An Illustrated Guide to ARIZONA WEEDS
The University of Arizona Press
BUCKHORN PLANTAIN, ribwort, narrowleaf plantain
BUCKHORN PLANTAIN-Plantago lanceolata L.
DESCRIPTION-A low erect perennial, 1 to 1 1/2 feet high, with narrow dark green leaves, from a thick fibrous root system, which reproduces by seeds, and sometimes by new shoots from the roots. The leaves are 3 to 12 inches long (including the stalk), 1/4 to 1 inch broad with smooth, wavy, or barely toothed margins. They are strongly 3 to 5 ribbed, oblong or lanceshaped, tapering at the base into a slender stalk. The leaf axils are often filled with long brownish cottony hairs.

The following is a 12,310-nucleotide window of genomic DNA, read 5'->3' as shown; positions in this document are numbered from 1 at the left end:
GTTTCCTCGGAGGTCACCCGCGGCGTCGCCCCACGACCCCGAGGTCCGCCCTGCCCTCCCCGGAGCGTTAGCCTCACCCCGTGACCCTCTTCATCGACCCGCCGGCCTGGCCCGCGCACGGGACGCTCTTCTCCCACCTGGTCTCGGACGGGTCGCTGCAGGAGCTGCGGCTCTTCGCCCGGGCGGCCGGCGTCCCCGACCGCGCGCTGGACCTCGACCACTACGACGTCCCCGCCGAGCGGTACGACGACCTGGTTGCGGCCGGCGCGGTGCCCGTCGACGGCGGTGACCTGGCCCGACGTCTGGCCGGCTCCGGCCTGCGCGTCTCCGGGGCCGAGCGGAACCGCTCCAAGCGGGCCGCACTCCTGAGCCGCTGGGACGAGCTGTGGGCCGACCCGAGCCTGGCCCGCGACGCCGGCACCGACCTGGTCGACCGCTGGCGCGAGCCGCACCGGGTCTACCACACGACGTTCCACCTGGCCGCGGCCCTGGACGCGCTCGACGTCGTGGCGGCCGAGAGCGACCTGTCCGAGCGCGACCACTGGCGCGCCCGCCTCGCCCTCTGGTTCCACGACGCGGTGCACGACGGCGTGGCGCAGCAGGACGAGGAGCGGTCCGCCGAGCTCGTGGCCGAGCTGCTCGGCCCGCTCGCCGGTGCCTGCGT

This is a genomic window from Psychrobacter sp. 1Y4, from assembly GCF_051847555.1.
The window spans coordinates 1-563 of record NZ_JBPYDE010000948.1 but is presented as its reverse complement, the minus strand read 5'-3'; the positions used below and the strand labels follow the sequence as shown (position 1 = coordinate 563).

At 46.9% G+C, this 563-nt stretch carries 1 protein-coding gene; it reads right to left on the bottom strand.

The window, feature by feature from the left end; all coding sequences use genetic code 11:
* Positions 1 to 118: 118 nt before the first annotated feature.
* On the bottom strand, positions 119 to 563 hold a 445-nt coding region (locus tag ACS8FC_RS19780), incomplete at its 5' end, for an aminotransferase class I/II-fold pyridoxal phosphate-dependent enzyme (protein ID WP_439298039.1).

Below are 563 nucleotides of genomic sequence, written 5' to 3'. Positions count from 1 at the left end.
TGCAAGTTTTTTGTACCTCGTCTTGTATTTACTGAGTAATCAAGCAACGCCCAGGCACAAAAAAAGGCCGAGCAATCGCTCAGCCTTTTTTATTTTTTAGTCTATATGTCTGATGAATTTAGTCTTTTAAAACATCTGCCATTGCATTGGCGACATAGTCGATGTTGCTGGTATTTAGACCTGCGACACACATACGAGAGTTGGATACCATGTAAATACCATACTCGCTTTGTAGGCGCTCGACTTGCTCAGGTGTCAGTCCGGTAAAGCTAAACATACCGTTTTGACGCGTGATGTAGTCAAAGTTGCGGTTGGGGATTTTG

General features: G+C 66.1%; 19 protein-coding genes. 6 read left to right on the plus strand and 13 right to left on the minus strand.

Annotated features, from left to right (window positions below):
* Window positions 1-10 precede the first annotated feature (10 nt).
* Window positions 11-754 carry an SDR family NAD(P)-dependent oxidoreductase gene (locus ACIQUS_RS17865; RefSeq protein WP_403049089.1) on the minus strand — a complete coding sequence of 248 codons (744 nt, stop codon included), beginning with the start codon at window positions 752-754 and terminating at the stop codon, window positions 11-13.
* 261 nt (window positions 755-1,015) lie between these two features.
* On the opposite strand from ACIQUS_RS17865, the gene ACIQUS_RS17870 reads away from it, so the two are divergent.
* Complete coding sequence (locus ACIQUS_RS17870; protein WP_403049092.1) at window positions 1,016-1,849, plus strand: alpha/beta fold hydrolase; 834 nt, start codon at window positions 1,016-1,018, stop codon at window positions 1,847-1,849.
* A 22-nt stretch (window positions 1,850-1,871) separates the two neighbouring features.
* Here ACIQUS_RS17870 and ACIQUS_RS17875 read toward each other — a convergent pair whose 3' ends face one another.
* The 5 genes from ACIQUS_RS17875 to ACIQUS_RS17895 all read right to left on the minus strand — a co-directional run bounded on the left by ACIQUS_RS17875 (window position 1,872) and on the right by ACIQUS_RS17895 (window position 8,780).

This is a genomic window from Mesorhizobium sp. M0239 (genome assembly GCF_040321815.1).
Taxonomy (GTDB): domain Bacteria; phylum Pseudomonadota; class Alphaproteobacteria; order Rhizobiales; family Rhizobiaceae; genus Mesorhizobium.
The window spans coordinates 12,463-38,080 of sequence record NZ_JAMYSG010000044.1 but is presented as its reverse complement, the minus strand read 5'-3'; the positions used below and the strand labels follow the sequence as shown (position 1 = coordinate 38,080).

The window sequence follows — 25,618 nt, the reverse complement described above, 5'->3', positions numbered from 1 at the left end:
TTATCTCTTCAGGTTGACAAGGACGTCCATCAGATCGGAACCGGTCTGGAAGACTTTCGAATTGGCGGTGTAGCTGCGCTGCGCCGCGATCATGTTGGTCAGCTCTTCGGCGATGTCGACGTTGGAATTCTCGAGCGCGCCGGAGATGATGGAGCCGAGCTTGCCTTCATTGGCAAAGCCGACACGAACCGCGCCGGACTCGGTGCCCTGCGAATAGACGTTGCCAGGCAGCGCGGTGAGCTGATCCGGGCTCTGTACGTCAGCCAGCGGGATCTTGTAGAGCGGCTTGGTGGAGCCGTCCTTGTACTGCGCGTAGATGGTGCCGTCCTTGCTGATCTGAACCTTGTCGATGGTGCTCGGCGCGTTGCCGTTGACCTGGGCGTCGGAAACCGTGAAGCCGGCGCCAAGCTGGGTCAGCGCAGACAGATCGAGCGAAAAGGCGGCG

The flowers are similar to those of broadleaf plantain, but occur in short thick spikes 3/4 to 2 inches long at the tip of the flower stalks, which are much longer than the leaves. (In plantain the flower stalks are rarely longer than the leaves.) The seedpods are globeshaped, dry and papery, about 1/8 inch long, contain 2 seeds, and open by the upper half falling off as a lid. The seeds are 1/16 to 1/12 inch or slightly more long, boatshaped, the surface usually shiny, and greenish brown to dark brown.
DISTRIBUTION-Buckhorn plantain, a European introduction, is primarily a pest throughout most of Arizona. It also grows in moist soil of fields, dooryards, waste places, irrigated pastures, gardens, and along streams; 100 to 8,000 feet elevation. More troublesome in southern Arizona irrigated fields than broadleaf plantain, it is an annoying pest in alfalfa, small grains, lawns, pastures, roadsides, and waste places; flowering from April to October.
Copyright (c) 1972 The Arizona Board of Regents